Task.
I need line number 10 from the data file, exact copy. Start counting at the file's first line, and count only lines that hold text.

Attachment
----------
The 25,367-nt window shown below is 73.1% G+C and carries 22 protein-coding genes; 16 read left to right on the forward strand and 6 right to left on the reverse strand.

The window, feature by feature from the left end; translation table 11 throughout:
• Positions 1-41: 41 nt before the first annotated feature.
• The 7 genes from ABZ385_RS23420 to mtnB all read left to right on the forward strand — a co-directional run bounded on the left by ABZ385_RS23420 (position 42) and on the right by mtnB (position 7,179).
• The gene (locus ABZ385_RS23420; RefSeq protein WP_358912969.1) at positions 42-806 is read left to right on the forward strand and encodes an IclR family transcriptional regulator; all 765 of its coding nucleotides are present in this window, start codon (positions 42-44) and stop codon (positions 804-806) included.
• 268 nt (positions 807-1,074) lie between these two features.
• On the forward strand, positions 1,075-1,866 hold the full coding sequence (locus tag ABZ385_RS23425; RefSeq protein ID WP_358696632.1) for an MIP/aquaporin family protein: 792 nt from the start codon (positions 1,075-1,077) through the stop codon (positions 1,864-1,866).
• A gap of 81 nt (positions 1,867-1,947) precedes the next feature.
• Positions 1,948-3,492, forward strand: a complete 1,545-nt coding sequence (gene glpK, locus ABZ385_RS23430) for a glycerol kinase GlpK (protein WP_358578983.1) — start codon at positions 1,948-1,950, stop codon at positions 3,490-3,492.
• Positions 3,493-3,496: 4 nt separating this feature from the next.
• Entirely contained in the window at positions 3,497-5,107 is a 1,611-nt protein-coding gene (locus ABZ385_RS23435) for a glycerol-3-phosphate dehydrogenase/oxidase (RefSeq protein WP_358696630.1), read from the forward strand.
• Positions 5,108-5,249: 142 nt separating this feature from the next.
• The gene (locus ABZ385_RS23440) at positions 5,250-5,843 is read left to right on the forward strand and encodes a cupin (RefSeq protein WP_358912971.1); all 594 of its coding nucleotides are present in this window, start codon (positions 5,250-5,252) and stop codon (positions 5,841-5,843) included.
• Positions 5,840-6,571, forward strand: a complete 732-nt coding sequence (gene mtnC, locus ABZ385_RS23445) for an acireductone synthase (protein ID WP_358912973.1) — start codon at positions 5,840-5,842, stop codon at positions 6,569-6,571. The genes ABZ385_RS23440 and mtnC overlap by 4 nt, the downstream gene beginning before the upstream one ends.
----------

• Positions 3,493-3,496: 4 nt separating this feature from the next.